That rock solid foundation of character is used to give us just enough about Secret Wars to care. The book tells its own story but also clearly sets up stuff for other series in the crossover. You don’t have to read them, but if you do you get added value. That’s not just good writing, its rare writing when it comes to crossover events.

That level of skill is reflected in every aspect of the art too. Pettit’s lettering is organic and clean in a way that accentuates the book’s pacing while Martin and Milla’s colours are deep, naturalistic and Mediterranean, reflecting the island idyll of Arcadia. Molina’s pencils are great too, giving each member a unique look and personality and grounding Arcadia as a unique, vibrant location with a distinctly European feel.

The end result is another Secret Wars book that doesn’t feel beholden to its crossover. There’s a lot to absorb here, but it’s all done with such a light, confident touch (As well as some great jokes) that it stand alone. A real breakout from the current run of Marvel series, this is huge fun and promises to only ever build on that. Highly recommended.

Review: Captain Marvel Issue 15 by Travelling Man

Written by Kelly Sue DeConnick

Art by David Lopez

Colours by Lee Loughridge

Letters by VC’s Joe Caramagna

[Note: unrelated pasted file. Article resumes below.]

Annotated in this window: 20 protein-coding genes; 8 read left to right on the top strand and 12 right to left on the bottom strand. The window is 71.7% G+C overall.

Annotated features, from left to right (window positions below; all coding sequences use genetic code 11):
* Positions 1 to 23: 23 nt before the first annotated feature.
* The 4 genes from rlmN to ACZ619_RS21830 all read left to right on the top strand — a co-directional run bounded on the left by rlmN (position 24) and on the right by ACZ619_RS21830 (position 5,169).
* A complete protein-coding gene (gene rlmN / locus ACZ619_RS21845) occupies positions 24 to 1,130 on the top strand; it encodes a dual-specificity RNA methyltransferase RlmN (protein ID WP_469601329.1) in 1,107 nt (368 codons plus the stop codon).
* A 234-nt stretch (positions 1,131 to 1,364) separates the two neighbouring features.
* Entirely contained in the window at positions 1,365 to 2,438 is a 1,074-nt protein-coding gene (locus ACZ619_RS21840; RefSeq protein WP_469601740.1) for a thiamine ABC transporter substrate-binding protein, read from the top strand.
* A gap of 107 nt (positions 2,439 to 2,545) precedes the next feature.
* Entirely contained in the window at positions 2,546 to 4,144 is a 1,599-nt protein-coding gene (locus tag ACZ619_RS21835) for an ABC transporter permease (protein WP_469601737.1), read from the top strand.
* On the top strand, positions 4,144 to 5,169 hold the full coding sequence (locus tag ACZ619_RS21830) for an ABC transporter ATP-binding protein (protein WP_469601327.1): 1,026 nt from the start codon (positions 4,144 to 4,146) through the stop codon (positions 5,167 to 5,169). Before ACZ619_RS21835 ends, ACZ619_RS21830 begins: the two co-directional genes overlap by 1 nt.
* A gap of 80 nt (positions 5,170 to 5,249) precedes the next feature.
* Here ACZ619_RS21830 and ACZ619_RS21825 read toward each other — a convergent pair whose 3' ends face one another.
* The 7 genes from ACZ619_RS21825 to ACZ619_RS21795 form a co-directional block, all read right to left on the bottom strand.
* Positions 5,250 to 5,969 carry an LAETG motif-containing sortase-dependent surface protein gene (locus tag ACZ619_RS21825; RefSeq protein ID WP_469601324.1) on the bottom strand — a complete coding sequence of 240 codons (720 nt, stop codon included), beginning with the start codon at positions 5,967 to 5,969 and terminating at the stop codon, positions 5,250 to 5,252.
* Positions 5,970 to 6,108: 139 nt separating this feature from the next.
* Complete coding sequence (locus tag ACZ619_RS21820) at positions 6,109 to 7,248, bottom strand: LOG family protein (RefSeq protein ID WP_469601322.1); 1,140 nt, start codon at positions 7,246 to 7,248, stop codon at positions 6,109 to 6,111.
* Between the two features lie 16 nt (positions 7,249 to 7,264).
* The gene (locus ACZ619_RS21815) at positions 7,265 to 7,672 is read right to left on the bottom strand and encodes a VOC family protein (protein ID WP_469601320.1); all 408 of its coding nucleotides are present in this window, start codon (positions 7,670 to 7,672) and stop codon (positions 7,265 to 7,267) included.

Cover by David Lopez

Published by Marvel



I lost my best friend when we were both 17 and that experience, as well as the extended nature of his illness, has coloured my entire life. Around November, when the anniversary hits, I find it very easy to turn in on myself. The first couple of years, I, and a lot of other friends of his, did just that. Some of us drunk to excess, others caused creative and mostly nonviolent mayhem. We dealt with a wound, by causing more wounds. None of them serious, none of them permanent but there was a sense of the scar being re-opened, increasingly, on purpose. Honour through pain. Remembrance through pressing an old wound until it hurts. Grief through anger.

That’s what Carol does here, and it broke my heart. She arrives back on Earth (After a fantastic Star Wars joke cold open) and finds out Tracy, one of her best friends, died. Her first response is to kick her own ass for not getting home a week earlier. Her second is to close up. Solve the problem by punching the problem into smaller pieces, let grief, as Kelly Sue talks about here, carry you downstream. There’s always stuff to do, there’s always things to take your mind off the absence and off your own healing.

Until there aren’t. And that’s when it really hurts.